top of page
Raw Mango wedges with salt and chilli powder
Variety of Summer drinks
Indian Summers

My students had their last exam this Monday and they were sharing their summer plans with each other. Looking at their excitement of the upcoming holidays got me thinking about my childhood summer holidays. Our exam season used to start from around the end of March to the beginning of April. Nowadays, the exams start in February in India. Due to this, the memories that today’s young generation are creating will be different to mine.

Ok, so let us go back a few years and revisit those memories. It’s the month of April and you can already feel refreshed due to the feeling of Spring in the air. You wake up early with the sound of cuckoos sitting on mango trees in your neighbourhood. If the mango tree is in full blossom, this is an indication that you will get to enjoy lots of mangoes this summer.  

Mango blossom – left one of the mango tree on the my sister in law’s terrace garden and the other two from the farm house of our native place

Even now, my mouth starts watering with the thought of eating raw mango wedges sprinkled with salt and chilli powder. You are soon going to enjoy all the condiments made from raw mangoes.


While you are studying for your exams, you can't resist eavesdropping on the plans that your family is making for the summer holidays. There might be a wedding coming up in the extended family. You have already made plans about how you are going to enjoy during your cousin's wedding with your other cousins whom you are going see after a whole year. If there is no wedding that year then you will surely visit your extended family, or they will visit you. In short, fun times are ahead.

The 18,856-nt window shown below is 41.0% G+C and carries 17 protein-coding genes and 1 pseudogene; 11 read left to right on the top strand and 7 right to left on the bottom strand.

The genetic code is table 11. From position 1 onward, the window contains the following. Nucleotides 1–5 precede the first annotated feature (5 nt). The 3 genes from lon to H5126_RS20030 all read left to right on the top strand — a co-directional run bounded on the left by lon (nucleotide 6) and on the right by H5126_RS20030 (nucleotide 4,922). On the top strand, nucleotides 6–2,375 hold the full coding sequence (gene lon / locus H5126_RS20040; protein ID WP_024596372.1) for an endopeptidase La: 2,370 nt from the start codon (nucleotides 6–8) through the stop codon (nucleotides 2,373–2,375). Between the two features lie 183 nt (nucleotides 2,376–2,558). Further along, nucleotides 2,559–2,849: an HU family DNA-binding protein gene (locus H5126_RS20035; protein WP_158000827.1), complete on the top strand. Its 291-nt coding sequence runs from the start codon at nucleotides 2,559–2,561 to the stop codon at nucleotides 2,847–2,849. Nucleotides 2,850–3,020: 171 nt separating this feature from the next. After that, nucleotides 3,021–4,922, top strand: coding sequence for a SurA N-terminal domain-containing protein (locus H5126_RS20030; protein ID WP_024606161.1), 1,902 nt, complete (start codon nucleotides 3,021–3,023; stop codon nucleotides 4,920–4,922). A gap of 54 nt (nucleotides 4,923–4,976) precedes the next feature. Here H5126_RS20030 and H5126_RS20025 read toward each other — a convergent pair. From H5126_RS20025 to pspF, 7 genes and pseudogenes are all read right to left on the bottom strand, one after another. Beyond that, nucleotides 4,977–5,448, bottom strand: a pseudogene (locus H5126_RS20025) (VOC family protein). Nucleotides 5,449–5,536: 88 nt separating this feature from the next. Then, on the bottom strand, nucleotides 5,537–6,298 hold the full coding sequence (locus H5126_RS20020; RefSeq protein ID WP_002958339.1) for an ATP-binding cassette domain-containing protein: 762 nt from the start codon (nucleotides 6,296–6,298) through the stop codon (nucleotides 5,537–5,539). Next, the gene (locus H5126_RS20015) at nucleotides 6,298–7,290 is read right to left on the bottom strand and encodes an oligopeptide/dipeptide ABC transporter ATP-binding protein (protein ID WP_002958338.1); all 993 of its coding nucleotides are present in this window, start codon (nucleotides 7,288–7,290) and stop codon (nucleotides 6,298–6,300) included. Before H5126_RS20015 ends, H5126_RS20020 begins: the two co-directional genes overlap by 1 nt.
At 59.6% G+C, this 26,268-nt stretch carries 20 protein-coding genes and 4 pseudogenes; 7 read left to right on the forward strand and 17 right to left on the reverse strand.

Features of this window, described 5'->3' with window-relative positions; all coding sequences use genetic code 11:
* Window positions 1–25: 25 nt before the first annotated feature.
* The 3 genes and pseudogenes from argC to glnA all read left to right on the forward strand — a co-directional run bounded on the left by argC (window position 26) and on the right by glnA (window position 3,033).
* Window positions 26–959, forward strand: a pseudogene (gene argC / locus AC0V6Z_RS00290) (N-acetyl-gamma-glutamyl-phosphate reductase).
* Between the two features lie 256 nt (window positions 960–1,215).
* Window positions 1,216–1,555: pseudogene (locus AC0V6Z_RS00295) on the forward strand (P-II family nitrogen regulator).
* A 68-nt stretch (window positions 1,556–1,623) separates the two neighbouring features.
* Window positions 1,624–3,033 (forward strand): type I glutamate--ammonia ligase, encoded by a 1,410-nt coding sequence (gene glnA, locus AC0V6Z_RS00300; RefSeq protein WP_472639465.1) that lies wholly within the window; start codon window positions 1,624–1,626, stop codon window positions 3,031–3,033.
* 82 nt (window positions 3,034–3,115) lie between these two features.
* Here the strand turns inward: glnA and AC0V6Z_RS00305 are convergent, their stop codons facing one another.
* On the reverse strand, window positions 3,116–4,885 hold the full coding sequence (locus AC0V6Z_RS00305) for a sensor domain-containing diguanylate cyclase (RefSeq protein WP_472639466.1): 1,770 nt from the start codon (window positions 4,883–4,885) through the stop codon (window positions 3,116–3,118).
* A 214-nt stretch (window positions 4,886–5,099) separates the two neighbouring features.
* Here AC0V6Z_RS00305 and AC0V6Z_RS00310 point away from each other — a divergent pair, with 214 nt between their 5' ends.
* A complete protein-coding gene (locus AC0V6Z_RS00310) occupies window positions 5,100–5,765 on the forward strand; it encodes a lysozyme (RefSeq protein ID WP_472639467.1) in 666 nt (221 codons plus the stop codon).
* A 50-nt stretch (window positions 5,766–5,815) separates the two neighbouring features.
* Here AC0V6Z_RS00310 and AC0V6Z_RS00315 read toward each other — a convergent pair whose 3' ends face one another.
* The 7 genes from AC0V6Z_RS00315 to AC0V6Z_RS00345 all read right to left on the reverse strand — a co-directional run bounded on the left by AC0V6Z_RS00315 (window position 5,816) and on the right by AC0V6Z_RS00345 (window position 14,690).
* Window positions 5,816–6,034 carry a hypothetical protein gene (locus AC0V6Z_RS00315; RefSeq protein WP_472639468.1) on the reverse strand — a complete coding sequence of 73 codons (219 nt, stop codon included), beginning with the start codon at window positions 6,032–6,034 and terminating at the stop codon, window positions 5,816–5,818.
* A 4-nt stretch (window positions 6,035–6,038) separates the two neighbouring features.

I used to love this exam time as you get pampered by the family. Especially, the board exam years (GCSE/ A level equivalent). You get concession from the daily chores for at least a month before the exam starts. You will be called to the dinner table when meal is served, and you can just go back to studying as you are not expected to assist to set or tidy up the table. Your younger / older sibling will be carrying out jobs for you. Mum will be making some coffee for you so that you can stay up late, which otherwise, was a big no no. Someone will iron your clothes. You will feel that entire world is at your service. Your grandmother is always ready to give you a head massage with coconut oil so that you feel relaxed. 

By now, the afternoons are becoming hot. In those days, air conditioning was a very rare commodity. The only options to cool down were table fans, ceiling fans and later, air coolers. Another natural air conditioner is vetiver (khus) curtains. It is a bunch grass, native to India. Curtains are made from dried khus grass. You spray water on those curtains and hang them in a cross breeze in the house. As the breeze passes through the curtain, it gets cool and laced with a wonderful perfume. Khus is known for its perfume and hence the root extract is used to flavour water and drinks.

Khus grass & Khus Water

In the evening, everyone sprinkles water in the front of the house and waters the gardens around to cool down the air. The soil which has become dry due scorching heat when sprayed with water releases a unique fragrance of the soil. One more fragrance associated with this season is of Jasmine flowers.

​Jasmine flowers from terrace garden back home
Jasmine flower decoration for Lord Ganesha on the occasion on spring festival(photo from Internet)

Loads of summer fruits are available to snack on. Summer is always associated with mangos. Mango is king of fruits. I will soon write about it more in detail.

All these fruits are from my husband’s aunt’s farm. Top Row (From Left) - Cashews, Mangoes and Kokum. Bottom Row (From Left) Jackfruit, different variety of Cashews, Chikoos.

It is very common to use earthen pots to cool the water in India. In my opinion, water from earthen pot quenches your thirst better than fridge cooled water. There are a variety of home-made summer drinks on offer to quench your thirst. To name a few, the typical drinks are limbu sherbet (non-fizzy Lemonade), buttermilk, Kokum sherbet, rose syrup flavoured milk / sherbet, beal sherbet, khus sherbet or khus flavoured water.


Over the next few weeks, I will be sharing various summer drinks with its traditional recipe and a twist for modern times.


This week I am sharing the traditional recipe of the Indian version of Lemonade also known as Limbu Sherbet and its western presentation as Granita

Featured Recipe

bottom of page